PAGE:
a Volvo station wagon is designed to manage crash energy in a different way than our sedans. It is more
rigid and designed to help dissipate the crash energy forward to more of the structure of the vehicle. The
impact in the rear is also lighter than frontal due to the fact that normally both vehicles move in the same
direction, or one is standing still. In laboratory tests, instrumented dummies simulating occupants of the
proper size, under 88 pounds, wearing their restraints experienced no significant indications of head,
torso, or leg injuries with a rear impact flat barrier at 30 miles per hour. In fact, this seat complies with the
performance requirements stipulated by government safety authorities in both the U.S. and Europe.

Moving from the theoretical to the practical, our real world experience bears out the merits of this seat.
Approximately one-third of all Volvo station wagons sold in the U.S. are ordered with this option and
have been for almost 20 years. In virtually every report by the Insurance Institute for Highway Safety
and the Highway Loss Data Institute, Volvo station wagons are consistently rated among the safest
vehicles on the roads. During all of this time Volvo Cars of North America has never been contacted
regarding an injury or death for an occupant of the third seat in a crash.

While the image in your mind of sitting in the rear facing seat and being struck by a vehicle is frightening,
both laboratory and real world experience says there is no inherent safety problem in design of the rear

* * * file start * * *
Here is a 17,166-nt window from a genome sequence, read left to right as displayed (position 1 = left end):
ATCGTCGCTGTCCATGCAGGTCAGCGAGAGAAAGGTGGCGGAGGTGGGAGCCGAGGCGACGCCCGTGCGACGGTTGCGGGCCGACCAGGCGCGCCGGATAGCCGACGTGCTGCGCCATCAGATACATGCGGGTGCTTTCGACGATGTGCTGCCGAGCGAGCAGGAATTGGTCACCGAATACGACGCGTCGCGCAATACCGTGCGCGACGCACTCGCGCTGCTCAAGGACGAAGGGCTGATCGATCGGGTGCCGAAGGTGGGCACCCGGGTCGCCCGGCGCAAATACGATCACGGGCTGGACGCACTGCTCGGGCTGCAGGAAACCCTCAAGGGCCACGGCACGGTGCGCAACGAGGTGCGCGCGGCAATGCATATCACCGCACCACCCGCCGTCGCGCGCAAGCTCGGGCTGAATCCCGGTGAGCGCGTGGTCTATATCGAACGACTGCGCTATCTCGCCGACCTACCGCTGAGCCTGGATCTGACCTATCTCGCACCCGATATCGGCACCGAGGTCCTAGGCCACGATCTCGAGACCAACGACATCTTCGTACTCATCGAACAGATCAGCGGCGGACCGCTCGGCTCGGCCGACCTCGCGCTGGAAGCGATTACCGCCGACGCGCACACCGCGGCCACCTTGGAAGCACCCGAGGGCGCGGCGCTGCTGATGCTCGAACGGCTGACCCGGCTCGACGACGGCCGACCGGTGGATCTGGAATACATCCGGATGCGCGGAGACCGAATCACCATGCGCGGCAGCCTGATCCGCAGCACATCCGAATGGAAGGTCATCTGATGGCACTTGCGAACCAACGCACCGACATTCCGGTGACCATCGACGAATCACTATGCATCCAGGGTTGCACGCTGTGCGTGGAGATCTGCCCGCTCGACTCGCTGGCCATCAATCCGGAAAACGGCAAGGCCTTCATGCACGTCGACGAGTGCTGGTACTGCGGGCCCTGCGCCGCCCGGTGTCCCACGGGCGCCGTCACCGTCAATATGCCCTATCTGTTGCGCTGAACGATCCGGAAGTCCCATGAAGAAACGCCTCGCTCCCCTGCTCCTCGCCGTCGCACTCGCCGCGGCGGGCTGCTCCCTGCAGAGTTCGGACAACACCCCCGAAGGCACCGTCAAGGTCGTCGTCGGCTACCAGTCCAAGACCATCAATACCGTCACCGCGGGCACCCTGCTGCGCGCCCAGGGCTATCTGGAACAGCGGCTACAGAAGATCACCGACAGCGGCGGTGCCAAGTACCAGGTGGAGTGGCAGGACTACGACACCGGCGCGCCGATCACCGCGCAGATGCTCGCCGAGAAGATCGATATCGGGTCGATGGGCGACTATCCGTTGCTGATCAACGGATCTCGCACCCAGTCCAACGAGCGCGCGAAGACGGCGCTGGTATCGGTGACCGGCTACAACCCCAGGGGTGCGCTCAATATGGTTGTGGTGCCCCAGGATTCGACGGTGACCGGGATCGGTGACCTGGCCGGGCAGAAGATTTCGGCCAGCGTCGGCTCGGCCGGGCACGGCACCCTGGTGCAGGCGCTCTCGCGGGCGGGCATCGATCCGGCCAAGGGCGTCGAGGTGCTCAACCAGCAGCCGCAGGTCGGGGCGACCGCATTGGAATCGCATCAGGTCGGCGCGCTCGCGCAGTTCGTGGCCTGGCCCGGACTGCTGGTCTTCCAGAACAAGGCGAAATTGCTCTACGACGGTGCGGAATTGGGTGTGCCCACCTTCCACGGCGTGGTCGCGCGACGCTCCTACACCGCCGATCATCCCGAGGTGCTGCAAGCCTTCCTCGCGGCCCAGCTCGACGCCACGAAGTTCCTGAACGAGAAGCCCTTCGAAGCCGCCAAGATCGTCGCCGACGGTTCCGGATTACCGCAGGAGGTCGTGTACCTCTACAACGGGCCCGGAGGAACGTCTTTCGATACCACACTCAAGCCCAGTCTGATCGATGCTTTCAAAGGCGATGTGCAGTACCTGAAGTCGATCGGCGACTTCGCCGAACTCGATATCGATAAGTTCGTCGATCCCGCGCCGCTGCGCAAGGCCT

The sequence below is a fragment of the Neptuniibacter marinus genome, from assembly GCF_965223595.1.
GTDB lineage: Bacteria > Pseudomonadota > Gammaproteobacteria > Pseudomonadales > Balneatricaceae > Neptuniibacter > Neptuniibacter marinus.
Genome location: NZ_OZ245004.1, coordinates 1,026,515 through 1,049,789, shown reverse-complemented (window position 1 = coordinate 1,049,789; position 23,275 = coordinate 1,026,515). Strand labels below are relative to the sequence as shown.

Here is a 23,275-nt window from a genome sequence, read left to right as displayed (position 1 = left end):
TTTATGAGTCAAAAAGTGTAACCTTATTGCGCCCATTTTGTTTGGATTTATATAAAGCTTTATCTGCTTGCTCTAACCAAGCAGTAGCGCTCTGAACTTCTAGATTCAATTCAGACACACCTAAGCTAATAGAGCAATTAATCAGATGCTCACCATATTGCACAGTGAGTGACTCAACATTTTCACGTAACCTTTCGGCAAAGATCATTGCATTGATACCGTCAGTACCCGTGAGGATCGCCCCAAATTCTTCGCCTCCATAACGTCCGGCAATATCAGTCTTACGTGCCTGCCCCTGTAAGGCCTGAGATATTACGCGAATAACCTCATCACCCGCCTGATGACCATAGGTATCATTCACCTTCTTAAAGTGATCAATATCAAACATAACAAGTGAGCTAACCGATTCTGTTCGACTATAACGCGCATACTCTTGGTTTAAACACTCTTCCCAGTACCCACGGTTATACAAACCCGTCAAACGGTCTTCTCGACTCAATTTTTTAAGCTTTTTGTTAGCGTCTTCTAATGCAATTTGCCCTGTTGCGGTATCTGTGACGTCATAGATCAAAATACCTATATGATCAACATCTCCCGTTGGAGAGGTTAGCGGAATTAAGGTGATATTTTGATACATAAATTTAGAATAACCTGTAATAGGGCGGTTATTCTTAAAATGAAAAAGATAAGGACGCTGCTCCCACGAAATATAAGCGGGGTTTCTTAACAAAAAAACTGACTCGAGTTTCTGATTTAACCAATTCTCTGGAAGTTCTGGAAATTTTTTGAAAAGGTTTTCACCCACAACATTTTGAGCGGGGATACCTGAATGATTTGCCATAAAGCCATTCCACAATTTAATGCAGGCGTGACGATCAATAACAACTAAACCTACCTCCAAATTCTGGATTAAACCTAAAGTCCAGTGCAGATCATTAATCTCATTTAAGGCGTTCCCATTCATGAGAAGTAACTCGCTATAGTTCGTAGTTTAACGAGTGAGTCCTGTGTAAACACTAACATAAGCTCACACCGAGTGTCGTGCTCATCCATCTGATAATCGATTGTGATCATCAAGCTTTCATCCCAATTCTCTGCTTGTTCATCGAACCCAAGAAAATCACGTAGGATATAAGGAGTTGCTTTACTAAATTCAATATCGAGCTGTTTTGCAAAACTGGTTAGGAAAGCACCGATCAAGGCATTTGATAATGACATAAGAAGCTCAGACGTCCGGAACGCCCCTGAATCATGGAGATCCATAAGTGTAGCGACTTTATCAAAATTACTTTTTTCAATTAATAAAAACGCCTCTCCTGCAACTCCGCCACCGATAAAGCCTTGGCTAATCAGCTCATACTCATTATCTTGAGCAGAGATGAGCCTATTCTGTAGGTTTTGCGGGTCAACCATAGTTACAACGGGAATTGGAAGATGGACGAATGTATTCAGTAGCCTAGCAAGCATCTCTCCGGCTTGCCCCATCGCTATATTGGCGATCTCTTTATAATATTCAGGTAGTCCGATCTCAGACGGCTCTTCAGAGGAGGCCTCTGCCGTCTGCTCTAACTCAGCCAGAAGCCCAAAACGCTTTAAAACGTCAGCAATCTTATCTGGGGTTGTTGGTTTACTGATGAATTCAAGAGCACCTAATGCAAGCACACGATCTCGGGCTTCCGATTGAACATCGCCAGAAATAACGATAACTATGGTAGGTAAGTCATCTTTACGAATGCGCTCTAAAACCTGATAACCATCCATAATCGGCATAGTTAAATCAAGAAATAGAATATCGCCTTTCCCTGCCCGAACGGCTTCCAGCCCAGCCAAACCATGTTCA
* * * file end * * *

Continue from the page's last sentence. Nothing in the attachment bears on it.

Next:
facing third seat. Finally, why does Volvo offer the third seat? Because we have seen that the extra space
available in a wagon is often used to carry people, in far too many cases, totally unrestrained. The safety
implications of this are truly terrifying. Realizing this, we offered what we genuinely believe to be a far
superior solution.

I thank you for your letter and I hope I did not overwhelm you with this somewhat complex answer to
your question. Again, I am glad to hear your family is fine. Please call me on the phone at xxx, xxxx, if you
want to further elaborate on my comments, or if I can be of further assistance.

Very truly yours,

Mats Ola Palm
 

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Re: 3rd row seat safety?? (Geniusjustin)

That picture seems to mirror being hit by the same type of car...now take the normal car/SUVs that you experience on a regular basis...